The Grange, erected in 1671 was the home of the Hollings family, with its pleasant garden sloping down to the beck and looking across to the ancient hostelry known as the Sun Inn. In the late 1800's it was the home of Mr. George Holmes (merchant of Swaine Street)and his wife.
The Grange was also the home of surgeon George Whyte Watson (1908-1974) for some time in the early/mid 1900's.
J Horsfall Turner in his book Ancient Bingley gives the background to Granges around the area -
Possessions of Religious Orders
THE TEMPLARS.-The chief homes of the Templars in West Yorkshire were at Temple Newsam, Temple Hurst, (near Drax and Selby), and Ribston; but Thirsk, Beverley and Newland were their chief Yorkshire centres. The Templars originated in 1119, by nine Christian Knights resolving to protect pilgrims on their visits to the Holy Sepulchre at Jerusalem. These knights had a house on the east side of the Temple ruins. In 1146, the then pope appointed the Templars to wear a red cross on the breast of their white mantles. This suggested, the martyrdom to which they stood exposed.
Spencer's Fairie Queen probably gives the true origin of the red cross:-
'And on his brest a bloodie cross he bore, the deare remembrance of his dying Lord'
The knights of St. John of Jerusalem wore a white cross on their 'black mantles'. [See Dugdale, Tanner, Burton.] In 1172 the Order had greatly increased in numbers and wealth, and before 1200 numerous possessions had been granted them in Yorkshire. Like other religious orders they began well, and probably did not end so badly as they have been represented. They vowed to fight in God's name under the Red Cross Banner, against the infidel, but never to strike a Christian; never to swear nor behave discourteously to any Christian man; to allow no woman to wait upon him, nor even to kiss his mother or his sister; to attend divine service regularly; to he frugal at meals, and to become a devout priest as well as a sincere soldier. Where they had properties at a distance they built a grange or farm-house for storing their goods and housing their steward; and from this custom, in common with other religious orders, we have many old homesteads still named Grange, as at Harden. By 1185 they held lands at Newsam, Hurst, Ribstan, Skelton, Pannel, Leventhorpe, Crossley in Thornton-dale, Skipton, Bingley, &c. By the gift of Osbert de Baines, archdeacon of West Yorkshire, 1150-74, they held an assart, or wood-clearing, which Aliz of Bingeleia held for 2s., and all service. Edward I. found in 1275 that they claimed in Skyrack free warren in Halton, Newsam, &c., but this " Halghton" may have been the village near Leeds and not the one at Harden. He charged them also with keeping and hunting with hawks, which was strictly forbidden to them. In 1308 the Templars of Yorkshire were seized and tlieir possessions taken by the king ; the pope was induced to denounce the order ; twenty-five chief Templars were confined in York Castle for over two years and then condemned at a trial, but justified by the common people and the knights' servants, so were eventually set free. They entered Selby, KirkstaII and other abbeys, in 1319-20. (Kenrick's Knights Templars in Yorkshire.)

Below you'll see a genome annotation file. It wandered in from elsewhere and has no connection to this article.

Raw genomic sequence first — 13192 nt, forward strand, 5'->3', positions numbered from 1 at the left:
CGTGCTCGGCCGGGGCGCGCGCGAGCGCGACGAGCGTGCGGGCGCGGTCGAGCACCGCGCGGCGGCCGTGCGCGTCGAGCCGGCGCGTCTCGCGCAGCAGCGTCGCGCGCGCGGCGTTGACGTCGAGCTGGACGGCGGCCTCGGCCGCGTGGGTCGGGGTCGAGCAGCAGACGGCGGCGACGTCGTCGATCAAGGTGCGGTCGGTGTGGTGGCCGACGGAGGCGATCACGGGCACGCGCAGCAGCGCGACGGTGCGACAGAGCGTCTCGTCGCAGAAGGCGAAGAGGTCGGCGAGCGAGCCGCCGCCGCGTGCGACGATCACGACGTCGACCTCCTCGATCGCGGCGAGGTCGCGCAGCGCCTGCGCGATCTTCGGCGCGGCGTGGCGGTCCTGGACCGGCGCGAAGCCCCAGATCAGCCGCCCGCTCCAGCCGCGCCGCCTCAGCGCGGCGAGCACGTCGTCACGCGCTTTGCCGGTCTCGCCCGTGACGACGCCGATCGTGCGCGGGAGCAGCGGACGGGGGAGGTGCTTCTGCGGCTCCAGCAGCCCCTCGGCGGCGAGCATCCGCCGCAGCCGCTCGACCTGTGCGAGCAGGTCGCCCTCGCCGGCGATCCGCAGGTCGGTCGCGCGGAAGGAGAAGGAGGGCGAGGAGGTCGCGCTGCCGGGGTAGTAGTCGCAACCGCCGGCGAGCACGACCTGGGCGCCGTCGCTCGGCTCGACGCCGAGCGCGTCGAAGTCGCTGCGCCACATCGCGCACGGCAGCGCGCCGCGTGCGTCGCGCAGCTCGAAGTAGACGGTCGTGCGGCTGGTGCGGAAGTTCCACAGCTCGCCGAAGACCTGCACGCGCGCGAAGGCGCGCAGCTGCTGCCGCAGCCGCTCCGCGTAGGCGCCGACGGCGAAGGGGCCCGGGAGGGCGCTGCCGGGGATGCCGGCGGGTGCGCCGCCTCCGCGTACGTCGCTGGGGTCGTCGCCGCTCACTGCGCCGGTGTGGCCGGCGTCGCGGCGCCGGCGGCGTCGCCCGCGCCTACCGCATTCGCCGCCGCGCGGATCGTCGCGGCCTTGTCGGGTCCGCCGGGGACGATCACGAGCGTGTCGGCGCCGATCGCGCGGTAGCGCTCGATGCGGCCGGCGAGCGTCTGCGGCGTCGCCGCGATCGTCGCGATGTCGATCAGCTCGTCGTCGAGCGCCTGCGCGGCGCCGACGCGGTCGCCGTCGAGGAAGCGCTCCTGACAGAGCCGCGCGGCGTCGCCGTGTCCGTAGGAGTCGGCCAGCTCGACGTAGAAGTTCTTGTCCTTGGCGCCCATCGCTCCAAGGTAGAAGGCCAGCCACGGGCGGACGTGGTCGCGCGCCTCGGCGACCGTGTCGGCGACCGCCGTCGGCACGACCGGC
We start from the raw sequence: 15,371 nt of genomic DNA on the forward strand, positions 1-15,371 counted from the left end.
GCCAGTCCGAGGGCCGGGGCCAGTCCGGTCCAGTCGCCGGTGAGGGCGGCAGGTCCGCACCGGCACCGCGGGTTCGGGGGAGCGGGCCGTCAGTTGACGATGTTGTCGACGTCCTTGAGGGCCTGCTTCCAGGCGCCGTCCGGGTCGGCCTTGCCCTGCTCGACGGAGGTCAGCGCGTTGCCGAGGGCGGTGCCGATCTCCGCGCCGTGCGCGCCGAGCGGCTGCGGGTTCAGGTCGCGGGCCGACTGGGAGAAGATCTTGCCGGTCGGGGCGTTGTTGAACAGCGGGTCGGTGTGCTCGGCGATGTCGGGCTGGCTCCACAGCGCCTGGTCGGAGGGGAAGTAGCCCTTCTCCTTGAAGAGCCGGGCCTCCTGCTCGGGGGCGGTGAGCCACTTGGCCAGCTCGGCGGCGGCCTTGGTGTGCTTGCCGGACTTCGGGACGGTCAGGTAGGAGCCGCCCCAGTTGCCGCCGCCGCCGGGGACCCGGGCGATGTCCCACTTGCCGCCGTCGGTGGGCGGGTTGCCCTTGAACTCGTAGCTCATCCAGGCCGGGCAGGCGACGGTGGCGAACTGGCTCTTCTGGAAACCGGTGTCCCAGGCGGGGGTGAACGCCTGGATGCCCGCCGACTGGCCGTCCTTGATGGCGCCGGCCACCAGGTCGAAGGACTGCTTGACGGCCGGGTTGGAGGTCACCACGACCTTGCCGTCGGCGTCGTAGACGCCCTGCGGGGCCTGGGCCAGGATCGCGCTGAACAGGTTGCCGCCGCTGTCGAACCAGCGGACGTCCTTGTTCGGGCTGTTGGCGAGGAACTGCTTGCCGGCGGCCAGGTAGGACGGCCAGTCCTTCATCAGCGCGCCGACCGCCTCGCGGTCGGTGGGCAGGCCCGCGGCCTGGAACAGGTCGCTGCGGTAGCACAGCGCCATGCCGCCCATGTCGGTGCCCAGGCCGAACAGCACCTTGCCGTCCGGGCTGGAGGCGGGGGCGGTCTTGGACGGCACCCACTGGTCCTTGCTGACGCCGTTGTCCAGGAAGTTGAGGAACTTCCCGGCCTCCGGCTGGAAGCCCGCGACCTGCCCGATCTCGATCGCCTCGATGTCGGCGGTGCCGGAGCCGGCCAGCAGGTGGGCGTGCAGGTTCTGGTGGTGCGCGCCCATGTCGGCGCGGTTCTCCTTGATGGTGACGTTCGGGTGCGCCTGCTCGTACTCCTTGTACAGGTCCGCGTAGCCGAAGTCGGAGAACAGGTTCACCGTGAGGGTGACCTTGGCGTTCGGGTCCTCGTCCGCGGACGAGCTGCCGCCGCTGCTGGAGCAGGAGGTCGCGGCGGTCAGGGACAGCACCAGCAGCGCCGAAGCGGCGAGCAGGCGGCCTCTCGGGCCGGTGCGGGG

The knights of the Hospital of St. John of Jerusalem, the white-cross Hospitallers-obtained the possessions of their rival Order before 1324.
The Royal Charter of Henry, king of England and France, and Lord of Ireland, to Thomas Dockwra prior of the Priory or Hospital of St. John of Jerusalem, confirmed by kings Edward and Richard, grant the privileges of holding lands, mills, &c., with soc, sac, tol, infangtheif, outfangtheif, hamsoc, grithbreach, bloodwitt, sichwitt, slotwitt, sledwitt, hangwitt, lotherwitt, slomeswitt, murtlier, larcenie, forestall, oredelf, orefrid, &c., and acquit from all amerciaments, they and all their men free from scott and guild and aids, bidagc, cornage, Danegeld, hornegeld, armies, wapentakes, scutage, tollage, lastage, stallage, shires and hundreds, wards and ward-pennies, averpennie, hundred pennie, lithingpennies, castleworks, parks, bridges, carriages, building of king's houses; also their woods were not to be taken, Ac. Dated at Tunstall, Nov. 15, xi Henry III. The powers thus profusely bestowed were unusually liberal, for it will be seen that not only freedom from all kinds of taxes, tolls, market charges, military dues, and other national and local impositions was granted, but they had the proving of wills, the fining of culprits, and could hang at their own gallows such miscreants as foil within their clutches. The town's miller was not allowed to take his usual measure out of their sacks when they brought their corn to be ground. It was an imperative order that on all their lands and buildings there should be the double cross erected or carved on a stone, and nearly a score of these memorials still remain in Harden, Bingley, Beck-foot, Cuckoo-nest farm (dog-kennel), Cottingley, Crossley Hall, Shuttleworth Hall near Bradford; all subject to the Manor Court of Crossley, Bingley and Pudsey, which represented the dissolved Priory or Hospital of St. John of Jerusalem. At Beckfoot also we shall notice, as an ornament on the house, what are called The Templars' Lanterns.
When the Grange was demolished, the stone with the Knight's Cross was retained and is now situated on the flats above the 'shops' at the bottom of Main Street.